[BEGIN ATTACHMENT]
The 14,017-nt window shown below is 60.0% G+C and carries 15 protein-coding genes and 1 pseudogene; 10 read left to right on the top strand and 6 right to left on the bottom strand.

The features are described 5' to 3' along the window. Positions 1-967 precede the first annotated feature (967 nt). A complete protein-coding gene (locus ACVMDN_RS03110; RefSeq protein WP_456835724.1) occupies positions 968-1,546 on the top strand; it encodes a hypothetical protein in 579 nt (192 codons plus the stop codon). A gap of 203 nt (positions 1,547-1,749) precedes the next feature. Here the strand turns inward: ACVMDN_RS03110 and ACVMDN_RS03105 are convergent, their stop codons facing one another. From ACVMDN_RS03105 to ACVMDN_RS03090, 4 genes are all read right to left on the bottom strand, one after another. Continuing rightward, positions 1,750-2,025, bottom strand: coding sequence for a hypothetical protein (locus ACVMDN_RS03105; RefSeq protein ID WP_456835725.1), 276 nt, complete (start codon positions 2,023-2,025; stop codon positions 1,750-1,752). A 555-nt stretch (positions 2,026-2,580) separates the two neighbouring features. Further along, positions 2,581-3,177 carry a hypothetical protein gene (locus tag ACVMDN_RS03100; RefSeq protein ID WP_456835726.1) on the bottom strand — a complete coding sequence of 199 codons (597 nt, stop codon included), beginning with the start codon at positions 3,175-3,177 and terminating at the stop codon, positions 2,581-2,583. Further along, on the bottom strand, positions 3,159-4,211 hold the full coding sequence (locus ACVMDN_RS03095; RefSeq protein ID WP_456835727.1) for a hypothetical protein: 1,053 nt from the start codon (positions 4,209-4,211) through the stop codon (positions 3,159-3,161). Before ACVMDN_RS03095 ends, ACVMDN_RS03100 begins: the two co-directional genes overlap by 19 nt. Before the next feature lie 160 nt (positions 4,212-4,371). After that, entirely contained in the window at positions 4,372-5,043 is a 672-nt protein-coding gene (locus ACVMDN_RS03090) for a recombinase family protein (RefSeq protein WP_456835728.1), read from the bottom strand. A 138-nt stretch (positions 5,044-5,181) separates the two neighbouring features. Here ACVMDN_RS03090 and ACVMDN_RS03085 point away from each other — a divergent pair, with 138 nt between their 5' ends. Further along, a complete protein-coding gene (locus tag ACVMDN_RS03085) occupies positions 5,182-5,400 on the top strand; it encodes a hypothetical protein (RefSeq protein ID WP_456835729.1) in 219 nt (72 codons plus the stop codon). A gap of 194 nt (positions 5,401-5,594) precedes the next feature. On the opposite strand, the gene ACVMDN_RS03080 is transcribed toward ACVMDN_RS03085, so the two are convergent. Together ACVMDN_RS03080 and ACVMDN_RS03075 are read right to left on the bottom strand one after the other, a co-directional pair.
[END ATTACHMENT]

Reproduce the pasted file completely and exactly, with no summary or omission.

The 14,017-nt window shown below is 60.0% G+C and carries 15 protein-coding genes and 1 pseudogene; 10 read left to right on the top strand and 6 right to left on the bottom strand.

The features are described 5' to 3' along the window. Positions 1-967 precede the first annotated feature (967 nt). A complete protein-coding gene (locus ACVMDN_RS03110; RefSeq protein WP_456835724.1) occupies positions 968-1,546 on the top strand; it encodes a hypothetical protein in 579 nt (192 codons plus the stop codon). A gap of 203 nt (positions 1,547-1,749) precedes the next feature. Here the strand turns inward: ACVMDN_RS03110 and ACVMDN_RS03105 are convergent, their stop codons facing one another. From ACVMDN_RS03105 to ACVMDN_RS03090, 4 genes are all read right to left on the bottom strand, one after another. Continuing rightward, positions 1,750-2,025, bottom strand: coding sequence for a hypothetical protein (locus ACVMDN_RS03105; RefSeq protein ID WP_456835725.1), 276 nt, complete (start codon positions 2,023-2,025; stop codon positions 1,750-1,752). A 555-nt stretch (positions 2,026-2,580) separates the two neighbouring features. Further along, positions 2,581-3,177 carry a hypothetical protein gene (locus tag ACVMDN_RS03100; RefSeq protein ID WP_456835726.1) on the bottom strand — a complete coding sequence of 199 codons (597 nt, stop codon included), beginning with the start codon at positions 3,175-3,177 and terminating at the stop codon, positions 2,581-2,583. Further along, on the bottom strand, positions 3,159-4,211 hold the full coding sequence (locus ACVMDN_RS03095; RefSeq protein ID WP_456835727.1) for a hypothetical protein: 1,053 nt from the start codon (positions 4,209-4,211) through the stop codon (positions 3,159-3,161). Before ACVMDN_RS03095 ends, ACVMDN_RS03100 begins: the two co-directional genes overlap by 19 nt. Before the next feature lie 160 nt (positions 4,212-4,371). After that, entirely contained in the window at positions 4,372-5,043 is a 672-nt protein-coding gene (locus ACVMDN_RS03090) for a recombinase family protein (RefSeq protein WP_456835728.1), read from the bottom strand. A 138-nt stretch (positions 5,044-5,181) separates the two neighbouring features. Here ACVMDN_RS03090 and ACVMDN_RS03085 point away from each other — a divergent pair, with 138 nt between their 5' ends. Further along, a complete protein-coding gene (locus tag ACVMDN_RS03085) occupies positions 5,182-5,400 on the top strand; it encodes a hypothetical protein (RefSeq protein ID WP_456835729.1) in 219 nt (72 codons plus the stop codon). A gap of 194 nt (positions 5,401-5,594) precedes the next feature. On the opposite strand, the gene ACVMDN_RS03080 is transcribed toward ACVMDN_RS03085, so the two are convergent. Together ACVMDN_RS03080 and ACVMDN_RS03075 are read right to left on the bottom strand one after the other, a co-directional pair.